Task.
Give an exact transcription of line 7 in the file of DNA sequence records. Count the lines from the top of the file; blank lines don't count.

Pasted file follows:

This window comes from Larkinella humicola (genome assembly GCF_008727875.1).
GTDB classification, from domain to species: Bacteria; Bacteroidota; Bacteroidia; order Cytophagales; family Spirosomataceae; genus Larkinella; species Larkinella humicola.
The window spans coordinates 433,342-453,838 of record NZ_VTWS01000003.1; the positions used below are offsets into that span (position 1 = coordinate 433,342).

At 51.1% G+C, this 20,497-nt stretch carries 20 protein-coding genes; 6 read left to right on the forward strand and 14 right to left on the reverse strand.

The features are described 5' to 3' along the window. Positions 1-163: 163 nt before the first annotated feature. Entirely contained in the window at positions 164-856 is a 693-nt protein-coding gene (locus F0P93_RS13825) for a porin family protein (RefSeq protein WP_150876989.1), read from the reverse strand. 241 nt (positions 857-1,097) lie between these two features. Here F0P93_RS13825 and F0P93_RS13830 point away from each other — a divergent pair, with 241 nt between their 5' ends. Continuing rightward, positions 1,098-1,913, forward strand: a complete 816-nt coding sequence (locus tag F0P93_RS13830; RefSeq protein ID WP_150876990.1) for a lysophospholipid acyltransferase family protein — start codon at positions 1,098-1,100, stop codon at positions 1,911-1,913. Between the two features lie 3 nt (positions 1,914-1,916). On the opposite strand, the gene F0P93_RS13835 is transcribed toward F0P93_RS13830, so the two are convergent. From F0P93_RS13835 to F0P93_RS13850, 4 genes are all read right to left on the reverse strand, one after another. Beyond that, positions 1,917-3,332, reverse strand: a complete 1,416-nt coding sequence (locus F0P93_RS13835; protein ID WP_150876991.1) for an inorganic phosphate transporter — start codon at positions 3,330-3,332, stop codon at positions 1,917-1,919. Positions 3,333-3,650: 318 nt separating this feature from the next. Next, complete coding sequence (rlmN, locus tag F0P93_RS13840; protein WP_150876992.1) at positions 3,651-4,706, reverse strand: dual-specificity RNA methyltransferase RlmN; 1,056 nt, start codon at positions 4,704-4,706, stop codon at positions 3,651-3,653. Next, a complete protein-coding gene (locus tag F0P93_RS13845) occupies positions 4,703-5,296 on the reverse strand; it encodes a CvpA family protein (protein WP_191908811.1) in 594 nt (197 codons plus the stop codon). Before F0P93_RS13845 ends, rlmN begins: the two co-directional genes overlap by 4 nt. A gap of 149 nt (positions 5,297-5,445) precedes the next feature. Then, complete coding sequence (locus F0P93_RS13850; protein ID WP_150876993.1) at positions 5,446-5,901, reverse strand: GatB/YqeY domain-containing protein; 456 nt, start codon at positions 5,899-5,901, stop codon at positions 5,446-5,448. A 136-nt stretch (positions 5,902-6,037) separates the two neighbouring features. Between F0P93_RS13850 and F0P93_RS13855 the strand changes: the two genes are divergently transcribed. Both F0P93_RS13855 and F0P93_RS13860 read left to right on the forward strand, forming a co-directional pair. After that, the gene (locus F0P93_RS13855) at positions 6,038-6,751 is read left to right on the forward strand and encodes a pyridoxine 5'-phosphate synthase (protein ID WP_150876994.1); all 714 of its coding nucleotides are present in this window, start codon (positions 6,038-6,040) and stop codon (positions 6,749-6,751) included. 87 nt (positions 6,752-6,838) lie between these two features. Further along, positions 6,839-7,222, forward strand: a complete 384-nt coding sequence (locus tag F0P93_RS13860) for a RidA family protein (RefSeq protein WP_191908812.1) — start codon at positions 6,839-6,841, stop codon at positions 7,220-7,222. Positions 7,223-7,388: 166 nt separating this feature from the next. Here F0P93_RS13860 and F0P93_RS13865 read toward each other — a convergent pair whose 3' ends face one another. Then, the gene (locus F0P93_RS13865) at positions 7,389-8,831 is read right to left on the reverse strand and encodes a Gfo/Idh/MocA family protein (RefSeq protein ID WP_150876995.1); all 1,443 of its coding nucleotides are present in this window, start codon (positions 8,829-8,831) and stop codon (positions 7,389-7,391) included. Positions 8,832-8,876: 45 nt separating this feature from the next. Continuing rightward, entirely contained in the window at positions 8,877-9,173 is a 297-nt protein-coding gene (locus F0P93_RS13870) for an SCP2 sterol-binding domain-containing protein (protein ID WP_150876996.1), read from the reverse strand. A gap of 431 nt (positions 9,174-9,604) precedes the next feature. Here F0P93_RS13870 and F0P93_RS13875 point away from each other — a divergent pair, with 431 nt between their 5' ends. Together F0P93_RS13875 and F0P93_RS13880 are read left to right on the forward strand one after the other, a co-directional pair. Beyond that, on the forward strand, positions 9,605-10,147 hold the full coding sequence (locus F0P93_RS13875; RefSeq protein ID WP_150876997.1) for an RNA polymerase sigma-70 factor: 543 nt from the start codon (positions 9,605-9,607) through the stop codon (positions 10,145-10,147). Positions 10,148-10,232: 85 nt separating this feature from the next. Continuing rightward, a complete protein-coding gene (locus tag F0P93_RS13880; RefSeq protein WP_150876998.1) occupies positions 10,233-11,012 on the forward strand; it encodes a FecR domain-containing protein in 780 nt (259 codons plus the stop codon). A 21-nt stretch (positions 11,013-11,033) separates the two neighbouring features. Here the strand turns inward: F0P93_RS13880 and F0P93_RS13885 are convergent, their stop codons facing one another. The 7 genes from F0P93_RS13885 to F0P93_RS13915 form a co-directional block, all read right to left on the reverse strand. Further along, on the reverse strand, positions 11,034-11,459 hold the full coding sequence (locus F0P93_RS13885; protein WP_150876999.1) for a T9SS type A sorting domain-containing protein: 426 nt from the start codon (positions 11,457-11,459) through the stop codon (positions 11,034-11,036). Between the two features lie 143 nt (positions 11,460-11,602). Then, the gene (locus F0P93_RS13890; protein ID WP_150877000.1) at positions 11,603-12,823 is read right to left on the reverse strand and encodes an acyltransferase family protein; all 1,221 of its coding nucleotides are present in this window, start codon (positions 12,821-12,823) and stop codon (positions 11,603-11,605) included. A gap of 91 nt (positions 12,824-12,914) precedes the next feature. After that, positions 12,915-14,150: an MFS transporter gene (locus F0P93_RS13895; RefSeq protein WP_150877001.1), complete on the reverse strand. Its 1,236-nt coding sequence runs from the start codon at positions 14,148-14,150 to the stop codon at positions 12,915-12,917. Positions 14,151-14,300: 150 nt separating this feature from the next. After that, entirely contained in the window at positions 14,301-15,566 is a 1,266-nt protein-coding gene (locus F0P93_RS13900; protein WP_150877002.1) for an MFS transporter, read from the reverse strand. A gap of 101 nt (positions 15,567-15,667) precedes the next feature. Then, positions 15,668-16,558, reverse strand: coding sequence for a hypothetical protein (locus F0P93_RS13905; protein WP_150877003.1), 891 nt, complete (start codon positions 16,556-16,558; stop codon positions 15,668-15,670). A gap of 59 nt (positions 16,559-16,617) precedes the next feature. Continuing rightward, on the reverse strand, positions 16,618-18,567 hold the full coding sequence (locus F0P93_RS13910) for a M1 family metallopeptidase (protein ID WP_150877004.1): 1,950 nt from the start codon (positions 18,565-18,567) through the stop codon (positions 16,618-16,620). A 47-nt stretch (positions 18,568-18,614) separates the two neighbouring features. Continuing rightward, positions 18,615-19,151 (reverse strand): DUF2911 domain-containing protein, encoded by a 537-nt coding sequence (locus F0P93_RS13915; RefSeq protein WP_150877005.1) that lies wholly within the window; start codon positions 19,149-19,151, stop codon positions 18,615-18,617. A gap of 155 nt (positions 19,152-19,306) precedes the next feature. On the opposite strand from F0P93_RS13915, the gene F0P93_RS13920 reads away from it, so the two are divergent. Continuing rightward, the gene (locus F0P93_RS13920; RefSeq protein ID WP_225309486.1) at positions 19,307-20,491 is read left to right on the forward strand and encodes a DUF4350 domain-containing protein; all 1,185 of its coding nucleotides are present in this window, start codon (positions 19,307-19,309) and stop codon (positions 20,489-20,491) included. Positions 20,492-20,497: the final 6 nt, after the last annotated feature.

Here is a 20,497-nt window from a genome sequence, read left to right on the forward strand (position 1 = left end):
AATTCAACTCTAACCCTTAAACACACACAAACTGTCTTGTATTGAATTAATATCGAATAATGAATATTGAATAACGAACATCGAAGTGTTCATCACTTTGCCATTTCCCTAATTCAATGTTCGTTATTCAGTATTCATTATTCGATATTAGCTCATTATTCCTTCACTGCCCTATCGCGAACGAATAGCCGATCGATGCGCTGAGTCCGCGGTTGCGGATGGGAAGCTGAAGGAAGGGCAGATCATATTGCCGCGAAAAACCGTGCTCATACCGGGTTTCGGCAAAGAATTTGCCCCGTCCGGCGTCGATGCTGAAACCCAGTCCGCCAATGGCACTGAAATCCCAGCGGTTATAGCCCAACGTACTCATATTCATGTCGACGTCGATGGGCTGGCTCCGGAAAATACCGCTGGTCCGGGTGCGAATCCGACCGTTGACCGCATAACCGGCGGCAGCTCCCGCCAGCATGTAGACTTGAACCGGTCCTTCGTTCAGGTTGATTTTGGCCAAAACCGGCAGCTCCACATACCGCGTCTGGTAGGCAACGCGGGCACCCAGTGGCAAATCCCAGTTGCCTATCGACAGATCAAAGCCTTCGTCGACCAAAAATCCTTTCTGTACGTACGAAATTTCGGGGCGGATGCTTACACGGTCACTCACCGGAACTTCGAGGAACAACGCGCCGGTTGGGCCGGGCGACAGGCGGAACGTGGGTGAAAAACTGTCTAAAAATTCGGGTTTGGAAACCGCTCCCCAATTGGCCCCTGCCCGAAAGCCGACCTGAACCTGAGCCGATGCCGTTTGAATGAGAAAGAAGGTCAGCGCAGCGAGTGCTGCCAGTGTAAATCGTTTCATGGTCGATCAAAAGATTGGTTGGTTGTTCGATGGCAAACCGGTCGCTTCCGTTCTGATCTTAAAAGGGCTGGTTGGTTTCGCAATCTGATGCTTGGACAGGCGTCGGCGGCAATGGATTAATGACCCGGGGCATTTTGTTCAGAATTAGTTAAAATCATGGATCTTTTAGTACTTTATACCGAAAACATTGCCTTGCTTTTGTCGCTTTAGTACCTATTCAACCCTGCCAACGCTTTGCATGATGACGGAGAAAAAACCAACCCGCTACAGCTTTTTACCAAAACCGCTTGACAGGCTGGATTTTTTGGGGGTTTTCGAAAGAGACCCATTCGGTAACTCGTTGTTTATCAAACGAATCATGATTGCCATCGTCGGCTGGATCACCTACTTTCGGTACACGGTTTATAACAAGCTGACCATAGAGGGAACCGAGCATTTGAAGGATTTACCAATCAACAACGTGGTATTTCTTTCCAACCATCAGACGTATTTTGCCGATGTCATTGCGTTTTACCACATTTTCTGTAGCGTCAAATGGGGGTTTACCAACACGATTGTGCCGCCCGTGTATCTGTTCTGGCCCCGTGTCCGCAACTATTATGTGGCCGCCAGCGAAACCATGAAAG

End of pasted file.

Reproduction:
AATTCAACTCTAACCCTTAAACACACACAAACTGTCTTGTATTGAATTAATATCGAATAATGAATATTGAATAACGAACATCGAAGTGTTCATCACTTTGCCATTTCCCTAATTCAATGTTCGTTATTCAGTATTCATTATTCGATATTAGCTCATTATTCCTTCACTGCCCTATCGCGAACGAATAGCCGATCGATGCGCTGAGTCCGCGGTTGCGGATGGGAAGCTGAAGGAAGGGCAGATCATATTGCCGCGAAAAACCGTGCTCATACCGGGTTTCGGCAAAGAATTTGCCCCGTCCGGCGTCGATGCTGAAACCCAGTCCGCCAATGGCACTGAAATCCCAGCGGTTATAGCCCAACGTACTCATATTCATGTCGACGTCGATGGGCTGGCTCCGGAAAATACCGCTGGTCCGGGTGCGAATCCGACCGTTGACCGCATAACCGGCGGCAGCTCCCGCCAGCATGTAGACTTGAACCGGTCCTTCGTTCAGGTTGATTTTGGCCAAAACCGGCAGCTCCACATACCGCGTCTGGTAGGCAACGCGGGCACCCAGTGGCAAATCCCAGTTGCCTATCGACAGATCAAAGCCTTCGTCGACCAAAAATCCTTTCTGTACGTACGAAATTTCGGGGCGGATGCTTACACGGTCACTCACCGGAACTTCGAGGAACAACGCGCCGGTTGGGCCGGGCGACAGGCGGAACGTGGGTGAAAAACTGTCTAAAAATTCGGGTTTGGAAACCGCTCCCCAATTGGCCCCTGCCCGAAAGCCGACCTGAACCTGAGCCGATGCCGTTTGAATGAGAAAGAAGGTCAGCGCAGCGAGTGCTGCCAGTGTAAATCGTTTCATGGTCGATCAAAAGATTGGTTGGTTGTTCGATGGCAAACCGGTCGCTTCCGTTCTGATCTTAAAAGGGCTGGTTGGTTTCGCAATCTGATGCTTGGACAGGCGTCGGCGGCAATGGATTAATGACCCGGGGCATTTTGTTCAGAATTAGTTAAAATCATGGATCTTTTAGTACTTTATACCGAAAACATTGCCTTGCTTTTGTCGCTTTAGTACCTATTCAACCCTGCCAACGCTTTGCATGATGACGGAGAAAAAACCAACCCGCTACAGCTTTTTACCAAAACCGCTTGACAGGCTGGATTTTTTGGGGGTTTTCGAAAGAGACCCATTCGGTAACTCGTTGTTTATCAAACGAATCATGATTGCCATCGTCGGCTGGATCACCTACTTTCGGTACACGGTTTATAACAAGCTGACCATAGAGGGAACCGAGCATTTGAAGGATTTACCAATCAACAACGTGGTATTTCTTTCCAACCATCAGACGTATTTTGCCGATGTCATTGCGTTTTACCACATTTTCTGTAGCGTCAAATGGGGGTTTACCAACACGATTGTGCCGCCCGTGTATCTGTTCTGGCCCCGTGTCCGCAACTATTATGTGGCCGCCAGCGAAACCATGAAAG